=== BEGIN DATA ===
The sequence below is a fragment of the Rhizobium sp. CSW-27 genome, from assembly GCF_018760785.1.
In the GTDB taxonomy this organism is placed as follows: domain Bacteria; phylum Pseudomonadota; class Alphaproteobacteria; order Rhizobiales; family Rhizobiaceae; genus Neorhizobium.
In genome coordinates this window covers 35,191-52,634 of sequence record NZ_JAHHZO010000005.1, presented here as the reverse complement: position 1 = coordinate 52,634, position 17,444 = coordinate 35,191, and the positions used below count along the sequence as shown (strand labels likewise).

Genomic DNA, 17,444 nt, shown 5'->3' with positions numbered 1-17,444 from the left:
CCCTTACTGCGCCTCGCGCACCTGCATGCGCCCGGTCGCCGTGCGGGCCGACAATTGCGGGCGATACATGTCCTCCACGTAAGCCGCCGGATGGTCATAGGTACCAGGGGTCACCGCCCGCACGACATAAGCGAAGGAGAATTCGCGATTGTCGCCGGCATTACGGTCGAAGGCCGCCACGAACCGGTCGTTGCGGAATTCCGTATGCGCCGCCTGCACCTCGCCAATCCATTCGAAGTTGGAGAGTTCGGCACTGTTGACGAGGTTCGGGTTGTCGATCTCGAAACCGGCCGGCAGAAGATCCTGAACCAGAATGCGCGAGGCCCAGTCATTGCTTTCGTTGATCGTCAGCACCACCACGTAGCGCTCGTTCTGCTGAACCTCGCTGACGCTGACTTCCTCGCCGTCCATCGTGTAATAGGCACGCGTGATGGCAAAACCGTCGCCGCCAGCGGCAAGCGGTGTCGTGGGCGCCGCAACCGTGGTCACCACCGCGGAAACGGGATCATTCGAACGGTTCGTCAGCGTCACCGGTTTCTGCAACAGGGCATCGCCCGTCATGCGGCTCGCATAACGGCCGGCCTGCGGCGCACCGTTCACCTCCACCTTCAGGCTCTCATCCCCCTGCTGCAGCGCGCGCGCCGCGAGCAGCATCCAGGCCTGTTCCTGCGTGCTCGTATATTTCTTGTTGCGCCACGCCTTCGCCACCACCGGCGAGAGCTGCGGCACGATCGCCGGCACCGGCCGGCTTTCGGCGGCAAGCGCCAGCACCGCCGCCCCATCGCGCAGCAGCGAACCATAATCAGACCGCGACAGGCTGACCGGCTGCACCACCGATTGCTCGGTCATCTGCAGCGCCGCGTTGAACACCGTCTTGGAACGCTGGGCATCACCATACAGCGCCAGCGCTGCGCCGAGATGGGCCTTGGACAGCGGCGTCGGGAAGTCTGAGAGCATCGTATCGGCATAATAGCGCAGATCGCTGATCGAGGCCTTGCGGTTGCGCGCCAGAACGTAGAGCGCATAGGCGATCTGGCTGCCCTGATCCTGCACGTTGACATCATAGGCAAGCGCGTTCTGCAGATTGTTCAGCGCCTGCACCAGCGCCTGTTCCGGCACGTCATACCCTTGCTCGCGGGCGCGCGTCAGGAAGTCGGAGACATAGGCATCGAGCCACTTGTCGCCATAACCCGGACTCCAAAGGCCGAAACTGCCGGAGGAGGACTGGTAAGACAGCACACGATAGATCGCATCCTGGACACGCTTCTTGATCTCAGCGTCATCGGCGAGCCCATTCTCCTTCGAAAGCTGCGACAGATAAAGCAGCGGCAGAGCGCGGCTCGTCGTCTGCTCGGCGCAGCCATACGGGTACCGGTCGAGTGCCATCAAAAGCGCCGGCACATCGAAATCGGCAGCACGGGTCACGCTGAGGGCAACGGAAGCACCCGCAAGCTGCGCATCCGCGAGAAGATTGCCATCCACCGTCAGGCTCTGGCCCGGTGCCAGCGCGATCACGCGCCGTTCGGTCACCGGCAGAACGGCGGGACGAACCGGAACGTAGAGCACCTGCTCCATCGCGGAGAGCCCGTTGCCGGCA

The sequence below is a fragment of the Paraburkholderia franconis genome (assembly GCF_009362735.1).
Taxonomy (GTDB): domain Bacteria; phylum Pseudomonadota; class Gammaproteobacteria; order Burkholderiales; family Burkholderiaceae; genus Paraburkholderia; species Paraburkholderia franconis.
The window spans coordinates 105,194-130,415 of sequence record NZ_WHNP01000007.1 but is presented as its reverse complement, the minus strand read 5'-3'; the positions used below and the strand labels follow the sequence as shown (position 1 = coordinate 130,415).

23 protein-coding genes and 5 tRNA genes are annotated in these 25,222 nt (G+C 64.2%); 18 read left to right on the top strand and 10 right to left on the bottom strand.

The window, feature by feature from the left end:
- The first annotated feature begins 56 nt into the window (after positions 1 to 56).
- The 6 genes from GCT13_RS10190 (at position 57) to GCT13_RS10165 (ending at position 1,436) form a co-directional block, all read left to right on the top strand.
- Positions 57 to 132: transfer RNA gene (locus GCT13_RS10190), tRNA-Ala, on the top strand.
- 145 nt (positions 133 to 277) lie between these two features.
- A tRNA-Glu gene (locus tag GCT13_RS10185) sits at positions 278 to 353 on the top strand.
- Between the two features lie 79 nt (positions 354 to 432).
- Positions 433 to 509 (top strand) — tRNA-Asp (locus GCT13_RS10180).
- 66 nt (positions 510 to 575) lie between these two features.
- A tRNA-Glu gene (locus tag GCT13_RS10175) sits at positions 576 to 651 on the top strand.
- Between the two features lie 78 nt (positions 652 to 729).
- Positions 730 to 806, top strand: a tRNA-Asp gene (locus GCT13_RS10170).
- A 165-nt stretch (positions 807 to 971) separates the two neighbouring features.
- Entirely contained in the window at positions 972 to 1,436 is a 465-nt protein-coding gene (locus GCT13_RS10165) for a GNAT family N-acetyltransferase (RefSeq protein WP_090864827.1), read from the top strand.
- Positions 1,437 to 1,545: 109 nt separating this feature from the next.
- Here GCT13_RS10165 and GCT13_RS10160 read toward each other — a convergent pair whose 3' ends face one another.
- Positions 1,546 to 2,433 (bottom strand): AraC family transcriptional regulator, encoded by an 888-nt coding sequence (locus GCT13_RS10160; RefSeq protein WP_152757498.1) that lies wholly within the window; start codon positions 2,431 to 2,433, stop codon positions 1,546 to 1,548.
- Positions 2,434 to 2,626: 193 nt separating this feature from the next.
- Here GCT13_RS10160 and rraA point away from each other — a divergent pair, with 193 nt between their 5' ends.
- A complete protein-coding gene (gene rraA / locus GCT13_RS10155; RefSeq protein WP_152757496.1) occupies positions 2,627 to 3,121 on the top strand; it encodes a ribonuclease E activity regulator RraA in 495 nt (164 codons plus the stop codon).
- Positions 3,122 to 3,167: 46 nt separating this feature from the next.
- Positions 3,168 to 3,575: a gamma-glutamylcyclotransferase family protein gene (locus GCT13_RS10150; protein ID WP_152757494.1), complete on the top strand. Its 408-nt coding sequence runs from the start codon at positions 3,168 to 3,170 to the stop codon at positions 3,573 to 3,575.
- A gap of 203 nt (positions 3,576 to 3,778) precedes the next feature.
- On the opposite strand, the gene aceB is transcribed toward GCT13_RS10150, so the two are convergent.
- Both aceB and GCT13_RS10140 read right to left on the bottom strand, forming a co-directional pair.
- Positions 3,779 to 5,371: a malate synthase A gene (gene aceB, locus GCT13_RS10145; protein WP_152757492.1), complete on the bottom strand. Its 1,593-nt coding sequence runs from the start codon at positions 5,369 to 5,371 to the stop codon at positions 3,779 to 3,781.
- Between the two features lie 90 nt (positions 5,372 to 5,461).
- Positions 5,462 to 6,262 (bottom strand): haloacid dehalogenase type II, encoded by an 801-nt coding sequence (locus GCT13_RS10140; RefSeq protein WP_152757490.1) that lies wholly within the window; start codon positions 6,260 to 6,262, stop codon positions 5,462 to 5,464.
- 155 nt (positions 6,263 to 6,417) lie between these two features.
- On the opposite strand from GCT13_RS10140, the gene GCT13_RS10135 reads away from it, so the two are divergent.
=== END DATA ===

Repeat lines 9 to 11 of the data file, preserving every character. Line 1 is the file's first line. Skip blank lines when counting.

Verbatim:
23 protein-coding genes and 5 tRNA genes are annotated in these 25,222 nt (G+C 64.2%); 18 read left to right on the top strand and 10 right to left on the bottom strand.

The window, feature by feature from the left end:
- The first annotated feature begins 56 nt into the window (after positions 1 to 56).